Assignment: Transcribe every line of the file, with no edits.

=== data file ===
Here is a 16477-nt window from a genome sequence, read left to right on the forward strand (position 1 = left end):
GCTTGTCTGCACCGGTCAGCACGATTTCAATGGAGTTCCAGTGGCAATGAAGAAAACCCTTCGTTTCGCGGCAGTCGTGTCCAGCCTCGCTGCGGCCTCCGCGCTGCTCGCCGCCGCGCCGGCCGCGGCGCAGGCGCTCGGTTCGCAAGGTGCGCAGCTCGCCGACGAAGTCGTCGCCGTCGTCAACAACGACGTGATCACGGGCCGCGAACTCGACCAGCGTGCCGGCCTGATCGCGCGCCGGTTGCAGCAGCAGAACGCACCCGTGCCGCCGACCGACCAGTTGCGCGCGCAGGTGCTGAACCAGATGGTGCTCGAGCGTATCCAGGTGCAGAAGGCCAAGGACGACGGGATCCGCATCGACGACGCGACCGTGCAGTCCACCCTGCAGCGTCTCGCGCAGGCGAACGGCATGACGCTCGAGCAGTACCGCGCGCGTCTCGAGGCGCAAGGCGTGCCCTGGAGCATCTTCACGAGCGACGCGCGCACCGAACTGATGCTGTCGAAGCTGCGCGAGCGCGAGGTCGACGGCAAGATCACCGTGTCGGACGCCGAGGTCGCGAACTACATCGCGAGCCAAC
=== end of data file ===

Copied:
Here is a 16477-nt window from a genome sequence, read left to right on the forward strand (position 1 = left end):
GCTTGTCTGCACCGGTCAGCACGATTTCAATGGAGTTCCAGTGGCAATGAAGAAAACCCTTCGTTTCGCGGCAGTCGTGTCCAGCCTCGCTGCGGCCTCCGCGCTGCTCGCCGCCGCGCCGGCCGCGGCGCAGGCGCTCGGTTCGCAAGGTGCGCAGCTCGCCGACGAAGTCGTCGCCGTCGTCAACAACGACGTGATCACGGGCCGCGAACTCGACCAGCGTGCCGGCCTGATCGCGCGCCGGTTGCAGCAGCAGAACGCACCCGTGCCGCCGACCGACCAGTTGCGCGCGCAGGTGCTGAACCAGATGGTGCTCGAGCGTATCCAGGTGCAGAAGGCCAAGGACGACGGGATCCGCATCGACGACGCGACCGTGCAGTCCACCCTGCAGCGTCTCGCGCAGGCGAACGGCATGACGCTCGAGCAGTACCGCGCGCGTCTCGAGGCGCAAGGCGTGCCCTGGAGCATCTTCACGAGCGACGCGCGCACCGAACTGATGCTGTCGAAGCTGCGCGAGCGCGAGGTCGACGGCAAGATCACCGTGTCGGACGCCGAGGTCGCGAACTACATCGCGAGCCAAC